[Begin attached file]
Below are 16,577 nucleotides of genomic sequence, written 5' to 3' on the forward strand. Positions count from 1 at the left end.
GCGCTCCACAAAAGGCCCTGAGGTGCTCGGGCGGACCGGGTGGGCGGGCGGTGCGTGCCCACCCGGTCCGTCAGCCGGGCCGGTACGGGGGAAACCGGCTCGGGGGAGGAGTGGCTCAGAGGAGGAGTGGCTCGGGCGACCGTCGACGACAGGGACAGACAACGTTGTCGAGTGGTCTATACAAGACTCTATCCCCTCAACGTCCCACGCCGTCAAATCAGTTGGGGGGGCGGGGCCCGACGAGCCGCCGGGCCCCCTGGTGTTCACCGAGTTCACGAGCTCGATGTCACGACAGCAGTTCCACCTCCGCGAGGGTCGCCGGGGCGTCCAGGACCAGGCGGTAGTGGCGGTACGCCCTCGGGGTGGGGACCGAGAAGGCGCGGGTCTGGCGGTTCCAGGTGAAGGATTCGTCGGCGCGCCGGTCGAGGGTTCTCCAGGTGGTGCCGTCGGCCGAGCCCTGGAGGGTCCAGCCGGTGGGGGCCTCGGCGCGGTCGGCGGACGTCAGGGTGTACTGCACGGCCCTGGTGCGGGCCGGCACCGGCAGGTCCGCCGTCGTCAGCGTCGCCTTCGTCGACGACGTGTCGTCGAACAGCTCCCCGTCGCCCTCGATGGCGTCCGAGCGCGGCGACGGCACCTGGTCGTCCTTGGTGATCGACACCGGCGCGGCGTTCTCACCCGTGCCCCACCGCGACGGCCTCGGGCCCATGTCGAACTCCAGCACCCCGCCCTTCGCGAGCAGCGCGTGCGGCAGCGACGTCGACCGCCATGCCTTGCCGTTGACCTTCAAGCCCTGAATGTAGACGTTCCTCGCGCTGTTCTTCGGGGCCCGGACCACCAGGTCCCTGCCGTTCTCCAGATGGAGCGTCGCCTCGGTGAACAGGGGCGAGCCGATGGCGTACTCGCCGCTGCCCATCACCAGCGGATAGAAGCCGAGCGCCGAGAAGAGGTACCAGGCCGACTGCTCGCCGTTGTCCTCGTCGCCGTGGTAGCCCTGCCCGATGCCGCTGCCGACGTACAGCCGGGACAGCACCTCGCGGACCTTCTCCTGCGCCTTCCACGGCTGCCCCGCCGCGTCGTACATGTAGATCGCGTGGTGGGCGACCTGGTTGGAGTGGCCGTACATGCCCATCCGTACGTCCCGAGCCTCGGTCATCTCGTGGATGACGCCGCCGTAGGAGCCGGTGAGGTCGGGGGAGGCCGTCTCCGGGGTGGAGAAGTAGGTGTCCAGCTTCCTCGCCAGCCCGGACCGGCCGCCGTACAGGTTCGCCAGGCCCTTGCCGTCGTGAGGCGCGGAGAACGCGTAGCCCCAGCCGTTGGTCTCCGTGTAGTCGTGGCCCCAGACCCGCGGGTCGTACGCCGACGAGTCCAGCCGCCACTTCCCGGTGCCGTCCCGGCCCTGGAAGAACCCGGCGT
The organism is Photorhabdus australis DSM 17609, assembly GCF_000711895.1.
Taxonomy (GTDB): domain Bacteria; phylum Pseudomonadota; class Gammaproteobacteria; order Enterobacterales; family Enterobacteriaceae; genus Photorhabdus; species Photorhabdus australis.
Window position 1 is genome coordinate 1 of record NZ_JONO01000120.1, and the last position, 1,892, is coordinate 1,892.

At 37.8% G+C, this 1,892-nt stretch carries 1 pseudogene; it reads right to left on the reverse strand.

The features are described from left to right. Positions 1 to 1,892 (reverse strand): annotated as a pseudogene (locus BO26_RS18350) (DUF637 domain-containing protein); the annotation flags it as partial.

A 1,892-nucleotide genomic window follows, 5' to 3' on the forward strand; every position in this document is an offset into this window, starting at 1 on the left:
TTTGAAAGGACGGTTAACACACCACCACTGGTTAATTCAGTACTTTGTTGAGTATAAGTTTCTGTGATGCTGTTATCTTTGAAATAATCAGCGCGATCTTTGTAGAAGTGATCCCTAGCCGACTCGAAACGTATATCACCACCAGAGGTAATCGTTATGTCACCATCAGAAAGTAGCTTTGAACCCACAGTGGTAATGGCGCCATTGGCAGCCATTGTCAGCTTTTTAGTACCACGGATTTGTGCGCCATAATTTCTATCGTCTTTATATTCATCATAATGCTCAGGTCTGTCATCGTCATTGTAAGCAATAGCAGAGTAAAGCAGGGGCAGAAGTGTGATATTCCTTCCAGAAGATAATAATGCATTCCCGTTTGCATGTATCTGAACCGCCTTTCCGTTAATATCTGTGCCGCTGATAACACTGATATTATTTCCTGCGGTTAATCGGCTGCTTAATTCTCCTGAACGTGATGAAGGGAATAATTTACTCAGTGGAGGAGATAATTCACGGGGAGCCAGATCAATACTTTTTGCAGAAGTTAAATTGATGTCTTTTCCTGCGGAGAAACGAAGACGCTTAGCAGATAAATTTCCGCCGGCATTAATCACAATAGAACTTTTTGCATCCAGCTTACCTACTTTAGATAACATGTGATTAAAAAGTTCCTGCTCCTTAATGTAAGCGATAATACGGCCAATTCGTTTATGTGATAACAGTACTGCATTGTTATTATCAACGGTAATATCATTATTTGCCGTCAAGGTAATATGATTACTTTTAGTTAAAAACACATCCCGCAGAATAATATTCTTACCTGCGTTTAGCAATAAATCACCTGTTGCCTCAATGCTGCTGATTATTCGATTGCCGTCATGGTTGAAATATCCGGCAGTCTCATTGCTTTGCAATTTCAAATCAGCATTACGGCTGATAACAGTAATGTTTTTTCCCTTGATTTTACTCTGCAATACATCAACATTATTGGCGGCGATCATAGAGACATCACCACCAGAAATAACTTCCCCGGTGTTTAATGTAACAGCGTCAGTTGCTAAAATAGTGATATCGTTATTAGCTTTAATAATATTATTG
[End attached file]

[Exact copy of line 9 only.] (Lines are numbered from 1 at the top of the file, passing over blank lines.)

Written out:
TTTGAAAGGACGGTTAACACACCACCACTGGTTAATTCAGTACTTTGTTGAGTATAAGTTTCTGTGATGCTGTTATCTTTGAAATAATCAGCGCGATCTTTGTAGAAGTGATCCCTAGCCGACTCGAAACGTATATCACCACCAGAGGTAATCGTTATGTCACCATCAGAAAGTAGCTTTGAACCCACAGTGGTAATGGCGCCATTGGCAGCCATTGTCAGCTTTTTAGTACCACGGATTTGTGCGCCATAATTTCTATCGTCTTTATATTCATCATAATGCTCAGGTCTGTCATCGTCATTGTAAGCAATAGCAGAGTAAAGCAGGGGCAGAAGTGTGATATTCCTTCCAGAAGATAATAATGCATTCCCGTTTGCATGTATCTGAACCGCCTTTCCGTTAATATCTGTGCCGCTGATAACACTGATATTATTTCCTGCGGTTAATCGGCTGCTTAATTCTCCTGAACGTGATGAAGGGAATAATTTACTCAGTGGAGGAGATAATTCACGGGGAGCCAGATCAATACTTTTTGCAGAAGTTAAATTGATGTCTTTTCCTGCGGAGAAACGAAGACGCTTAGCAGATAAATTTCCGCCGGCATTAATCACAATAGAACTTTTTGCATCCAGCTTACCTACTTTAGATAACATGTGATTAAAAAGTTCCTGCTCCTTAATGTAAGCGATAATACGGCCAATTCGTTTATGTGATAACAGTACTGCATTGTTATTATCAACGGTAATATCATTATTTGCCGTCAAGGTAATATGATTACTTTTAGTTAAAAACACATCCCGCAGAATAATATTCTTACCTGCGTTTAGCAATAAATCACCTGTTGCCTCAATGCTGCTGATTATTCGATTGCCGTCATGGTTGAAATATCCGGCAGTCTCATTGCTTTGCAATTTCAAATCAGCATTACGGCTGATAACAGTAATGTTTTTTCCCTTGATTTTACTCTGCAATACATCAACATTATTGGCGGCGATCATAGAGACATCACCACCAGAAATAACTTCCCCGGTGTTTAATGTAACAGCGTCAGTTGCTAAAATAGTGATATCGTTATTAGCTTTAATAATATTATTG